Bishop O'Brien to Abide by Deal, Diocese Confirms

By Joseph A. Reaves
The Arizona Republic
June 13, 2003

Attorneys for the Phoenix Diocese met with prosecutors Thursday to reassure them that Bishop Thomas O'Brien stands by the admissions and commitments he made in an agreement that grants him immunity from possible criminal indictment.

The agreement O'Brien signed in May acknowledges he allowed priests accused of sexual misconduct to work with minors and that he transferred clergy without telling their supervisors or parishioners of the abuse allegations against them.

Just hours after that agreement was made public last week, O'Brien called a news conference and appeared to back away from his admissions. He denied ever intentionally putting children in harm's way and rejected claims that he covered up for abusive priests.

Those statements and several others O'Brien made in a series of media interviews the next few days led Maricopa County Attorney Rick Romley to request a meeting with the bishop's advisers to see if there was any misunderstanding about the agreement.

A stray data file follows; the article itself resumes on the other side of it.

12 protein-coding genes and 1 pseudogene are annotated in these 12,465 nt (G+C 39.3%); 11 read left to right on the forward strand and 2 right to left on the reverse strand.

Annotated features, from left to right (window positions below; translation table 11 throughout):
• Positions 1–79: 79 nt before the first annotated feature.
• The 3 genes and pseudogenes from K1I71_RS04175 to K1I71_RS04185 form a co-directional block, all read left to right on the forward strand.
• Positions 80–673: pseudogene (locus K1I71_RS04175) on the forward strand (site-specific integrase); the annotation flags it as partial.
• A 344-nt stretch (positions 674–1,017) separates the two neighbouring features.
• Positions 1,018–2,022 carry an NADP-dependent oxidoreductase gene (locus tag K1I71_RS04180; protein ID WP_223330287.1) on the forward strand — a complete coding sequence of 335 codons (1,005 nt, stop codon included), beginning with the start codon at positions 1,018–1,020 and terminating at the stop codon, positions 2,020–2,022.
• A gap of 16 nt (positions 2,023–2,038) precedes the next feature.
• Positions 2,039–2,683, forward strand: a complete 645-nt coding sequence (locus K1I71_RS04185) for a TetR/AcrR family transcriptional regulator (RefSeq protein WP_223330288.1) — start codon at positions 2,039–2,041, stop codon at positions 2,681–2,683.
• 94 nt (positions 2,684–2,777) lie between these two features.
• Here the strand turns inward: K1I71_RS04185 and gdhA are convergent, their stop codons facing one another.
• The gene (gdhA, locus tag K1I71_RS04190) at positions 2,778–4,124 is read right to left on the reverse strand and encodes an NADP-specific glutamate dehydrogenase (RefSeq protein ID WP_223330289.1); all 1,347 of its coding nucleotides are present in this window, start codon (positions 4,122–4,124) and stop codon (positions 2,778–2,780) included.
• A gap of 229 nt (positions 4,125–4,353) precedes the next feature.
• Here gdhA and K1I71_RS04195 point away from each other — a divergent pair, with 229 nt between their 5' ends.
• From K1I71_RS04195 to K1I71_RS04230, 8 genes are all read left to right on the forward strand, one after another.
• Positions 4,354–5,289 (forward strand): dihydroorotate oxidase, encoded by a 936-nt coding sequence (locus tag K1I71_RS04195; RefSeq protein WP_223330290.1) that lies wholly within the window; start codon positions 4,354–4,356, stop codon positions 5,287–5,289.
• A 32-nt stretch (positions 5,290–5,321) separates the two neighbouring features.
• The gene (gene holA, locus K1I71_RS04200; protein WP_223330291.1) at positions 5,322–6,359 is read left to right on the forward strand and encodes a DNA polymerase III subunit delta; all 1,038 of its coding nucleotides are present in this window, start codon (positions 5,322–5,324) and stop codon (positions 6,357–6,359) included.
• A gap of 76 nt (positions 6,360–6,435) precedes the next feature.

"We had a very good meeting with the county attorney's staff," said Jim Belanger, one of the bishop's lead attorneys. "We all agreed that we have a very workable agreement.

"To the extent that there was any confusion or any ambiguity that was caused by any of the comments or the events of the last several days, that was very unfortunate and we are sorry that happened."

Belanger said the bishop and the diocese "are very committed to this agreement and our plan is to go forward under this agreement and to protect our parishioners and, most importantly, our children."

Barnett Lotstein of the County Attorney's Office echoed Belanger's sentiments about the meeting.

"There was no haggling or negotiations or dispute," he said. "They said we have an agreement, they understand it and intend to abide by it fully."

The agreement grants O'Brien immunity from possible criminal indictment on obstruction of justice charges in return for his admissions about the way he handled sex abuse allegations in the diocese for decades and a series of commitments to change church policy.

O'Brien agreed to relinquish power to deal with any sex abuse allegations, to reimburse the county attorney $100,000 for the cost of a yearlong investigation and contribute $600,000 to a victims' compensation fund.


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